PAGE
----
From the Eisner Awards to an unusual recreation of Rep. John Lewis’ historic march across the Edmund Pettus bridge, Comic-Con International was the place to find great kids’ and YA comics.

On Tuesday evening, Raina Telgemeier, author of the bestselling childhood memoir Sisters, kicked off the show with an appearance before a packed room at the San Diego Public Library. The show itself had a robust slate of children’s comics presentations, and at Friday night’s Eisner Awards, many children’s and young adult creators won awards in general comics categories: Lumberjanes won the prize for best new series; cousins Mariko and Jillian Tamaki’s This One Summer took the award for best new graphic novel; two-time NBA nominee Gene Luen Yang, writer of The Shadow Hero and the Avatar: The Last Airbender graphic novels, got the best writer award; and Telgemeier took top honors as best writer/artist.

The winners in the youth categories were The Zoo Box, by Ariel Cohn and Aron Nels Steinke, in the early readers category (up to age 7); El Deafo, by Cece Bell, in the kids' category (ages 8-12), and Lumberjanes again in the teen category.

During her panel on Sunday, Telgemeier announced that her next graphic novel will be titled Ghosts and will be published in fall 2016. The story is about an 11-year-old girl who moves to a spooky coastal town. Telgemeier is the bestselling children’s graphic novel author at the moment; she currently has four books on the New York Times graphic novel best-seller list, and her graphic novel Smile has been on the list for three years.

Scholastic celebrated the 10th anniversary of its Graphix comics imprint with a rousing Comic-Con party, and also announced a new graphic novel: Dream Jumper: Nightmare Escape, by actor Greg Grunberg (Heroes; Felicity) and cartoonist Lucas Turnbloom (Imagine THIS). Pitched at readers aged 8 to 12, the graphic novel is a story about a boy who can jump into other people’s dreams and uses his power to rescue his friend from an evil dream-monster. The book will be published in June 2016 and will feature a foreword by director and producer J.J. Abrams.

There were plenty of children on the show floor and in the panel rooms, and one event was planned specifically to include them: a group of third-graders from Oak Park Elementary School in San Diego joined civil rights legend Rep. John Lewis in a march across the convention center on Saturday morning, following a panel on March, his graphic memoir of the Civil Rights movement.

After speaking about the book, together with his co-writer Andrew Aydin and artist Nate Powell, Lewis led the children on a march to the exhibition floor booth of his publisher, Top Shelf. Lewis even cosplayed as himself for the occasion, wearing a trench coat and backpack as he did during the historic march in 1965 across the Edmund Pettus Bridge in Selma, Ala., on “bloody Sunday. ” In the backpack he carried the same items he had with him that day, including an apple and a toothbrush in case he was arrested.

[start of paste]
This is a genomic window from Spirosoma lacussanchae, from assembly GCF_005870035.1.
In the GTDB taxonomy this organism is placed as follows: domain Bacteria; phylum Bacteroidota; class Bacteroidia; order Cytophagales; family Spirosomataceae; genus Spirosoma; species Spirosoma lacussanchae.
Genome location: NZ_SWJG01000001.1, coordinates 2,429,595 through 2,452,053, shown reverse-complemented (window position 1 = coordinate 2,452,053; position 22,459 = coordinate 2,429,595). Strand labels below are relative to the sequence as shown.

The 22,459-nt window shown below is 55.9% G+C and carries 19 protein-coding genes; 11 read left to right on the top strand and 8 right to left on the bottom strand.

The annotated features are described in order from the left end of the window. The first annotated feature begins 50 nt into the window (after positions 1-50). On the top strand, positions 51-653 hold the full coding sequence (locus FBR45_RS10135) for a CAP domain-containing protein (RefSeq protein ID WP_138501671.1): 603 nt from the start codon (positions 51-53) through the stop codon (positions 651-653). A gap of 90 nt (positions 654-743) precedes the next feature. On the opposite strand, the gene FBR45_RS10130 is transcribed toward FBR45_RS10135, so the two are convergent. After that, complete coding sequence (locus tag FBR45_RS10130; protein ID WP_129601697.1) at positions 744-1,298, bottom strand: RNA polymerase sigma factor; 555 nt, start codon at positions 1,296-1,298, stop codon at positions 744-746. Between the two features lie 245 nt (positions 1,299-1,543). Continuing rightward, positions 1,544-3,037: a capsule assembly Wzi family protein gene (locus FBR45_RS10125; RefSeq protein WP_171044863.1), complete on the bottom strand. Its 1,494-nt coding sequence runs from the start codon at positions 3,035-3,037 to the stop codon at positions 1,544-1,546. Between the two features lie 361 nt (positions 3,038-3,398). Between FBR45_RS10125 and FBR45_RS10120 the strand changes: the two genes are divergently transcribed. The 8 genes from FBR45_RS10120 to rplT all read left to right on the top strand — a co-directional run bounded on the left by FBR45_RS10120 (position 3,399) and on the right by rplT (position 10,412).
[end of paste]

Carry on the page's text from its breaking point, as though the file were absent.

Dark Horse, the home of the popular Avatar: The Last Airbender graphic novels, revealed at its panel that it will publish a Legend of Korra graphic novel that will pick up where the animated series ended. Korra co-creator Michael Dante DiMartino will write the series, and the other co-creator, Bryan Konietzko, will consult. The format will be similar to that of the Avatar graphic novels. Konietzko is also working on his original graphic novel, Threadworlds, which will be published by First Second.

Independent publisher Oni Press announced three new titles: Over the Surface, by Natalie Nourigat, which the publisher described as “a sort of Miyazaki/Porco Rosso story told through a European comics lens”; The Mighty Zodiac by J. Torres, writer of Teen Titans Go and Bigfoot Boy, and Corin Howell, described as “Avatar the Last Airbender by way of Kung Fu Panda”; and Another Castle by Andrew Wheeler and Paulina Ganucheau, which is “a sword and sorcery comedy with a damsel most definitely not in distress saving herself.”

Although Archie Comics rebooted its flagship title last week with a new more mature feel and a writer-artist team of Mark Waid and Fiona Staples, the traditional Archie style doesn’t seem to be going away completely. Archie Meets the Ramones, the latest Archie crossover, looks like it will be drawn in the longtime Archie house style. The comic will be co-written by Alex Segura (who also happens to be the Archie publicity director) and Matthew Rosenberg and illustrated by veteran Archie artist Gisele.